I recently released a report on the 2012 performance of the individual stocks in the Standard & Poor’s 500 index. This was a banner year for individual stock pickers compared to, for example, active fund managers or to previous years, where, through 2008, 64 percent of the Russell 3000 index stocks underperformed the overall index.
How good was it to randomly pick an individual stock versus just investing in the index?
The S&P 500 performance in 2012 was an 11.7 percent gain. Of the 495 stocks which remained in the S&P 500 from the first day of trading in 2012 until the last day of trading, 46 percent of them outperformed the average. So, if you used a random number generator to pick one of those stocks, the index would have beaten you 54 percent of the time.
It would be easy to start to think that you could use your superior knowledge of the stocks and the markets to pick a winner. If that’s the case, then you’re letting your limbic system and its inability to do math get ahead of you.
First off, let’s look at the average compared to the median performance of the stocks in the S&P 500. The average—the sum of all of the advances and declines divided by the number of stocks weighted for market capitalization—was 11.7 percent. However, the median—the number which means that half of the stocks will perform better and half of the stocks will perform worse—was 10.6 percent. That's a significant difference.
Why is this the case?
The answer is in the extremes of performance. Before we see how these extremes affected performance, let’s look at an example of how we miscalculate extremes using an example from Nassim Nicholas Taleb’s The Black Swan:
Take a room of 100 people and get their average weight. The average weight for males is around 180 pounds and the average weight for females is around 160 pounds. If you put the heaviest person in the world in the room, the average weight will only skew by one to two pounds.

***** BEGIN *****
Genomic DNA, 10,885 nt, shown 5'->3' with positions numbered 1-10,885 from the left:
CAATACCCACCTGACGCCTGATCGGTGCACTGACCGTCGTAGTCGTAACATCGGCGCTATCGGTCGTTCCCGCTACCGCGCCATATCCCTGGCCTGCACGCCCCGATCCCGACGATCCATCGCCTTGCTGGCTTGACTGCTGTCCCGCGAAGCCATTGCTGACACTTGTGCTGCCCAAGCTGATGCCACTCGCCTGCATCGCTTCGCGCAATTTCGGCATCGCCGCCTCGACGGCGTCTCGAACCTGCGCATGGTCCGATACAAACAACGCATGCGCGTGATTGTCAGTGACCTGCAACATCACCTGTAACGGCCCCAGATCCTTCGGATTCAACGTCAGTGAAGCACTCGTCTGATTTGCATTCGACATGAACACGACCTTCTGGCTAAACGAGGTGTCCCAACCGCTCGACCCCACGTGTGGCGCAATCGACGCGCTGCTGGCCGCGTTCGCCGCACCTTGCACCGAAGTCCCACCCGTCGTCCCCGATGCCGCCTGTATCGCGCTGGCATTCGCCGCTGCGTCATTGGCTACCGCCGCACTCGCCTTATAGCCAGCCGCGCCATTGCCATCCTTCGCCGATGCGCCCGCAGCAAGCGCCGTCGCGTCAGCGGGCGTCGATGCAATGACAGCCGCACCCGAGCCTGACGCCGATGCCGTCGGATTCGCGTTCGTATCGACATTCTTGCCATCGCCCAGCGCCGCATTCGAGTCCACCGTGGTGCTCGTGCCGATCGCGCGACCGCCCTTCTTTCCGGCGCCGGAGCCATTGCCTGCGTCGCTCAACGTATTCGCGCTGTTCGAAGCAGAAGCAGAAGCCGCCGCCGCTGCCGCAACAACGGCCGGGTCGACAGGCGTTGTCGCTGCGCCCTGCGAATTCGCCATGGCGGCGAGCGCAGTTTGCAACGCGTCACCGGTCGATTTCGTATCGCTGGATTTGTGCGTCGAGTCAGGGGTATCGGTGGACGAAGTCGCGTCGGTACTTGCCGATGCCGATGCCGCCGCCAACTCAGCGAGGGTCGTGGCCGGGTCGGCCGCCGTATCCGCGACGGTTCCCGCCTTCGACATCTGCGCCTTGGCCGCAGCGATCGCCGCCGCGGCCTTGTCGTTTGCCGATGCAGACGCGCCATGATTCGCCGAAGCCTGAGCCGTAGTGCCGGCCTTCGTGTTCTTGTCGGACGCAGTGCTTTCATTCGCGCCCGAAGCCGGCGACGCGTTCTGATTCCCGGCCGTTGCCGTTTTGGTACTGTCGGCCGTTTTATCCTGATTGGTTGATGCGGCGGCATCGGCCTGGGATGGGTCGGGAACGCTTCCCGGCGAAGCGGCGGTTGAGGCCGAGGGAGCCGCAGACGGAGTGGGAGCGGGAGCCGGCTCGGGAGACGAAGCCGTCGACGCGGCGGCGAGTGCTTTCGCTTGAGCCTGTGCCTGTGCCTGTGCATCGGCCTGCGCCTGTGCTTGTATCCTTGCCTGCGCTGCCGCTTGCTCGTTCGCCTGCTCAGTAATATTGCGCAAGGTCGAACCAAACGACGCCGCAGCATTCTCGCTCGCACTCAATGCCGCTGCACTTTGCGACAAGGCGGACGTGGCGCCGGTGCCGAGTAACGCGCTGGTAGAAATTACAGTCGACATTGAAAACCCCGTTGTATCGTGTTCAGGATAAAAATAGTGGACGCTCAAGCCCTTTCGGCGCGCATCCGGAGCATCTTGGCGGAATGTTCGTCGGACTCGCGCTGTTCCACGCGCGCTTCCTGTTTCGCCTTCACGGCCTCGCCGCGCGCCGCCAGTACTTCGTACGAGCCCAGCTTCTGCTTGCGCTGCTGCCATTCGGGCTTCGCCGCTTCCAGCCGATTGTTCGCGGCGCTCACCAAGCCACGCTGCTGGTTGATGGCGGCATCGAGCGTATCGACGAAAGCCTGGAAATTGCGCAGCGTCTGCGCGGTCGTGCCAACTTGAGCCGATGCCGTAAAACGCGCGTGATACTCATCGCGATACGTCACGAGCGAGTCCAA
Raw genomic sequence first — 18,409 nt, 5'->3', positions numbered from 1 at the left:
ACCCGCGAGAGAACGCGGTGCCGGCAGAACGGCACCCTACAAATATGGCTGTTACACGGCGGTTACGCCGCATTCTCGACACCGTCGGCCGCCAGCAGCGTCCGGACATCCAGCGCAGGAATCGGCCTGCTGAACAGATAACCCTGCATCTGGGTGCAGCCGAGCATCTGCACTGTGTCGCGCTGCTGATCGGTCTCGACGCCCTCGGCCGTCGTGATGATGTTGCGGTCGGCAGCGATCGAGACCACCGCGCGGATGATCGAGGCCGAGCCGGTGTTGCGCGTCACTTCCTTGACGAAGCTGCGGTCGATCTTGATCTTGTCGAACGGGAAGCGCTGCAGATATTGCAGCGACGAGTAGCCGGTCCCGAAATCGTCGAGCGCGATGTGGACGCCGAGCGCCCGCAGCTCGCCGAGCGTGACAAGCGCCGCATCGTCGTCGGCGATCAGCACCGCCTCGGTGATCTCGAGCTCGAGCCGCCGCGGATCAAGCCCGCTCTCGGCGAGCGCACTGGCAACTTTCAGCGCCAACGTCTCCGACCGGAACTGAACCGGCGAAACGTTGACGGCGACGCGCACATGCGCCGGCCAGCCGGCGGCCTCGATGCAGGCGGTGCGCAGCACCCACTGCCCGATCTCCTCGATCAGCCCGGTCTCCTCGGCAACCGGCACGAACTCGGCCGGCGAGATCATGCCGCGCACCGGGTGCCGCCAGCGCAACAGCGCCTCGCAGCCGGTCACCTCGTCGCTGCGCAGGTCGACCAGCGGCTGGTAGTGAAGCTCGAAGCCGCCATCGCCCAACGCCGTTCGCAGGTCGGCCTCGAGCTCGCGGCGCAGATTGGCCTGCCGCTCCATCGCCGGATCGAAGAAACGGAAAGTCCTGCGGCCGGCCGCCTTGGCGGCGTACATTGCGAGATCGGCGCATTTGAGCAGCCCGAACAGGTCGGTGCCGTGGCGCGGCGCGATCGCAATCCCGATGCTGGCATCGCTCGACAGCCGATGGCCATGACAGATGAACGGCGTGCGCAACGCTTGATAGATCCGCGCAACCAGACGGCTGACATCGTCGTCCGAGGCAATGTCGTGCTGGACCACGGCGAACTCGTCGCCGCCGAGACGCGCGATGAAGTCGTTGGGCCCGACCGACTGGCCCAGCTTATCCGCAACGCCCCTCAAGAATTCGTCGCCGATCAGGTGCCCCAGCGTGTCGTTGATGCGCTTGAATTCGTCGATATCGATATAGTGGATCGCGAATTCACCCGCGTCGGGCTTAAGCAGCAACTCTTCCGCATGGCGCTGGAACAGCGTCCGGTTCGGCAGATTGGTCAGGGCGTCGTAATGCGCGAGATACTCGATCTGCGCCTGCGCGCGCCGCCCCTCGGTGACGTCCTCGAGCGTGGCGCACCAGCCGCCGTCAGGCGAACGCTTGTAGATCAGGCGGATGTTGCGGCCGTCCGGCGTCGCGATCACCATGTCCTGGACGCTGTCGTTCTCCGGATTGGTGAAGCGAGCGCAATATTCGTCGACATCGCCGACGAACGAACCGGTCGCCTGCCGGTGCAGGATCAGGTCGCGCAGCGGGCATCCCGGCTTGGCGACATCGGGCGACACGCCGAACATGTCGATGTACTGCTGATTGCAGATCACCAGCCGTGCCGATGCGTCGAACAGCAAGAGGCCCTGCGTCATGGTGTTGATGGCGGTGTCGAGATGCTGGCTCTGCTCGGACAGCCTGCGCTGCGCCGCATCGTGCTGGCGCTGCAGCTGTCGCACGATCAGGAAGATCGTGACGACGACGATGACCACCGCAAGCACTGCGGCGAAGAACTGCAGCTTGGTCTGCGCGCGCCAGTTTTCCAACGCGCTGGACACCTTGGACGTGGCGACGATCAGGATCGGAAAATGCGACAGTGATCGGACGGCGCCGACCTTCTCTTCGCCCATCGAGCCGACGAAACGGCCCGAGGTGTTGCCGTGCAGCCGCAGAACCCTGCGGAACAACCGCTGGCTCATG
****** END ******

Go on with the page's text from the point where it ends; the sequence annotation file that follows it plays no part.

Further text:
If you take the average net worth of the people in the room, you’ll get about $77,000. However, if you add Carlos Slim to the room, the average net worth increases to approximately $683 million.
In the case of the S&P 500, if we look at top performers versus bottom performers, we’ll see a disparity. It’s impossible to lose more than 100 percent value in a stock, but it is possible to gain more than 100 percent in a year. Five stocks did just that: PulteGroup, Sprint Nextel, Whirlpool, Expedia, and Bank of America all gained more than 100 percent in 2012. If you just look at top performers compared to bottom performers, you could be led to believe that it’s better to pick individual stocks, since that’s where the outsized gains occur, particularly compared to what could be lost.
Nevertheless, take out the top 10 performing stocks from 2012, and the average return drops 1.9 percent. On the other hand, among the dogs of the S&P 500, the bottom 10 which included Apollo Group, Advanced Micro Devices, Best Buy, Hewlett-Packard, and J.C. Penney, overall performance only improved 1.2 percent. This means if you missed out on an extreme of performance, your overall return was significantly worse than the average.
The S&P 500 is a market-weighted index, meaning that the biggest stocks in the index by market capitalization have the most disproportionate impact on the performance of the index. In 2012, an equal weight fund would have performed better; the equal-weight average performance was 13.1 percent. Funds such as the Invesco Equally-Weighted S&P 500 Index Fund invest in this manner; however, you pay 0.6 percent in fees compared to 0.17 percent for the Vanguard S&P 500 Index Fund.
Thus, while you would have had a better chance at having outsized returns—12.5 percent of the stocks returned greater than 35 percent in 2012—you’d also have a better chance of missing and underperforming the market. Last year was an outlier for picking individual stocks compared to the index, and even so, picking the index was still a better option. You may think that you’re the next Warren Buffett or Benjamin Graham, but the numbers suggest that your chances aren't very good; if you want to go that route, try hedging against failure by keeping investments in the index as well, though nobody can guarantee returns using either method.
Jason Hull is a candidate for the CFP(R) Board's certification, is a Series 65 securities license holder, and owns Hull Financial Planning.